Moslem religious leaders in the Middle East, where the sound of the Muezzin calling the faithful to prayer echos through the streets five times each day, are pleased that Americans are adopting the Islamic fiath.
But they wish the newly converted would follow more closely both the Koran - Islam's bible - and the laws of the United States.
"No doubt we are happy to have Moslems in the United States. But we would be happier to know these. Moslems are law-abiding people not causing harm to innocent citizens," said Ahji Mahmud Alaya, a recognized authority on Moslem law here who is the son of a former mufti (Moslem religious leader) of Beirut and secretary to Hassan Khaled, the present mufti.
(Sheikh Abdulla Mahmoud, director of an Islamic center in the United Arab Emirate state Sharjah, left there Monday to consult with other Moslem leaders about how to reconcile warring black Islamic factions in the United State. He was to consult with Moslem leaders in Mecca and Cairo, then travel to the United States, Reuter reported).
While stopping short of condemning Washington's Hanafi Moslem group Aleya - whose views echoed those of other Islamic leaders interviewed here - emphasized that the taking of hostages runs counter to religious law.
Moreover, while revenge is a part of the Islamic code, it must be done by the state not by individuals. In the eyes of most Moslems, revenge is the same as punishment. "Taking hostages of any kind is against the soul of Islam." Alaya said, repeating it three times to make sure his point came across.
"An innocent is an innocent," he continued. "To take revenge, do it against the man who made the mistake."
In Moslem countries, where there is no separation between church and state, revenge would be enacted by the government. In non-Moslem countries such as the United States, revenge - or punisment - would also be the job of the government, Alaya said. "There would be chaos if everyone did it himself."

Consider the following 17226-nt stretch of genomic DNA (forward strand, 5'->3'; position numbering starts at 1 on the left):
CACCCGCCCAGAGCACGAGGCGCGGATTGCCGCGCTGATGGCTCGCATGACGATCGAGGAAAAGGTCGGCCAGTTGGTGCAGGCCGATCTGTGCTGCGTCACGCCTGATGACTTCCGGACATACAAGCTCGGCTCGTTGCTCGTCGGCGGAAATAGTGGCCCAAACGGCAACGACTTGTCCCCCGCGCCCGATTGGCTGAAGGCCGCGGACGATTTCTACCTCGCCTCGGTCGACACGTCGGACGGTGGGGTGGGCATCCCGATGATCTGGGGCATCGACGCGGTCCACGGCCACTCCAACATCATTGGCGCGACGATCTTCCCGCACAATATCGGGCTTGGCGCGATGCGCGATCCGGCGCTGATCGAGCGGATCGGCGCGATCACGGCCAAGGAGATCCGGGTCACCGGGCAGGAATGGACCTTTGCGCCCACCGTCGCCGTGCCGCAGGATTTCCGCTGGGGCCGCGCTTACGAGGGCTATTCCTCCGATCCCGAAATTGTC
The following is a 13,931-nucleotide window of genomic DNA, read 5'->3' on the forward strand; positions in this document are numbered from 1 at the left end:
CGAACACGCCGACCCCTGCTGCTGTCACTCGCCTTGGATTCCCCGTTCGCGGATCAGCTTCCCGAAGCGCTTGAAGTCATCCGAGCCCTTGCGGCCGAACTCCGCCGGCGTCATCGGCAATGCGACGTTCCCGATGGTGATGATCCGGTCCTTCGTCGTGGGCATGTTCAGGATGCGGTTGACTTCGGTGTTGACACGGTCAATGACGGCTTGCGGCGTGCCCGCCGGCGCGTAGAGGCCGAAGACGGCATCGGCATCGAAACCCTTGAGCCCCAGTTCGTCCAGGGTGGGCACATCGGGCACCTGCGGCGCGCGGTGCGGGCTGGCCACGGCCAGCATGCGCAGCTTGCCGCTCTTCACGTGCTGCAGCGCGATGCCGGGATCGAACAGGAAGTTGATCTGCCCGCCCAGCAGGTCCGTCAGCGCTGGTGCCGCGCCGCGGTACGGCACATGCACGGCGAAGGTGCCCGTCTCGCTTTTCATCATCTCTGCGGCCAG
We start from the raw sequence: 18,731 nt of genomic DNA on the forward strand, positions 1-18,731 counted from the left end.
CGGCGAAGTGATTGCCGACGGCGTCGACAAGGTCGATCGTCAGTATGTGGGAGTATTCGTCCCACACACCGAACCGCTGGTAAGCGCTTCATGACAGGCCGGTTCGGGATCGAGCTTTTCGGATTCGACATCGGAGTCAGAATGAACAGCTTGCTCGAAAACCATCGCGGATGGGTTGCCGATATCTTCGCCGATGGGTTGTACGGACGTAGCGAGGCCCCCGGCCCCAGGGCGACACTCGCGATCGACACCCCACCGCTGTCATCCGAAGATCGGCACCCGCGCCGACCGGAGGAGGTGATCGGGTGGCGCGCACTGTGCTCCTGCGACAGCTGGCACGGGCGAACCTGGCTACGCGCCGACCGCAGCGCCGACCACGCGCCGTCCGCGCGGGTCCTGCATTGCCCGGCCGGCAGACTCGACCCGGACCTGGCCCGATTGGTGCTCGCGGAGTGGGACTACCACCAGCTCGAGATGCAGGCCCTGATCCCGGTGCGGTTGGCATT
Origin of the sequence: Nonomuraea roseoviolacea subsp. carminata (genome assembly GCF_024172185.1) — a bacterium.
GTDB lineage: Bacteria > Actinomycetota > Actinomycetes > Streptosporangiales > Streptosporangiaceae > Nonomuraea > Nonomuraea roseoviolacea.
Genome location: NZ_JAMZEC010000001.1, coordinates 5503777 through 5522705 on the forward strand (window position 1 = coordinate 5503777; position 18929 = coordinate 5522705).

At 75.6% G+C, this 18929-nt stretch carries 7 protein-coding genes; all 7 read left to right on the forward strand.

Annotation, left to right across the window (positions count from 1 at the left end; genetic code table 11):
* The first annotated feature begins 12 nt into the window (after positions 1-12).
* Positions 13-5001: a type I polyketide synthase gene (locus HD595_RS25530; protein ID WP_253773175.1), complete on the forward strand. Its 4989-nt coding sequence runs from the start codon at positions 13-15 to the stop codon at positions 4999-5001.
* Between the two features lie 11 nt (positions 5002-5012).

While Alaya refused to attack Washington's Hanafi Moslems as betrayers of the faith, he pointed out that Islamic rules contained in the Koran are written in Arabic and it is hard for anyone who does not read Arabic to understand the rules of the religion.
The religion holds, he said, that "no Moslem in the world can say another Moslem is not a true believer. We can't sit in judgment of other Moslems. That is up to God."
Moslem leaders here know little about their American counterparts and how they practice their religion. They have no direct relations with them, and newspaper accounts are not enough to judge them by.
Alaya explained, however, that "Just saying, 'I am a Moslem' is not enough. What is important is the daily practice of the religion according to the Koran. We are ordered by God to judge what we can see. Only God can judge a man's intentions."
The Hanafi takeover of three Washington buildings failed to attract much newspaper coverage here or in other parts of the Middle East.
According to Alaya, the religious community paid little attention, although the action of the three Moslem ambassadors in Washington won the admiration of may residents here.
Hanafi is one of four interpretations of Islamic practices recognized by the Sunni, the heavily dominant sect. Most Moslems here find it strange that the Washington group should so strongly identify itself as Hanafi.
In the Middle East, most Moslems are not sure what school of religious thought they follow and the differences are more of obscure philosophy - similar to the old question among Christian theologians of how many angels can dance on the head of a pin.
"I never knew I was a Hanafi until four years ago when my father mentioned it," said one young Moslem here. It turned out after checking further, that the family is not Hanafi after all - which illustrates how little the designations metan in ordinary religious practice.
According to Alaya, the Hanafi school is not the strictest of the four; it is known as the school of pardon or the school of love.
Yet many of the American Moslems appear to think it is the most orthodox because the word Hanafi in Arabic, as used in the Koran, means one who is "sound in faith" and follows "the straight path," said an expert in Islamic law.
There are about 180 million to 200 million Sunni Moslems who follow the Hanafi school, which was founded about 1,200 years ago by Abuqahanifah Nu'man Ibn Thabit. The other schools are Hanbali, considered the strictest; Maliki, and Shafi'i, considered the most moderate and the one that has spread most widely around the world.
The Hanafi school was the official rite of the Ottoman Turkish empire and is followed mostly in Pakistan and the Asian parts of the Soviet Union. Although most Lebanese Moslems are Shafi'is, they follow the Hanafi laws because of the influence here of the Turkish Ottoman empire, Alaya said.
One thing is certain: the Hanifis are not Moslem sect. The two major sects are Sunnis, who make up 80 per cent of all Moslems, and the Shiites.
The division began on the death of Mohammed, the prophet, in the year 632. The Sunnis believe that the leadership of Islam can pass from one person to another on the basis of merit. The Shiites believe that the leadership should pass to the next male relative of Mohammed.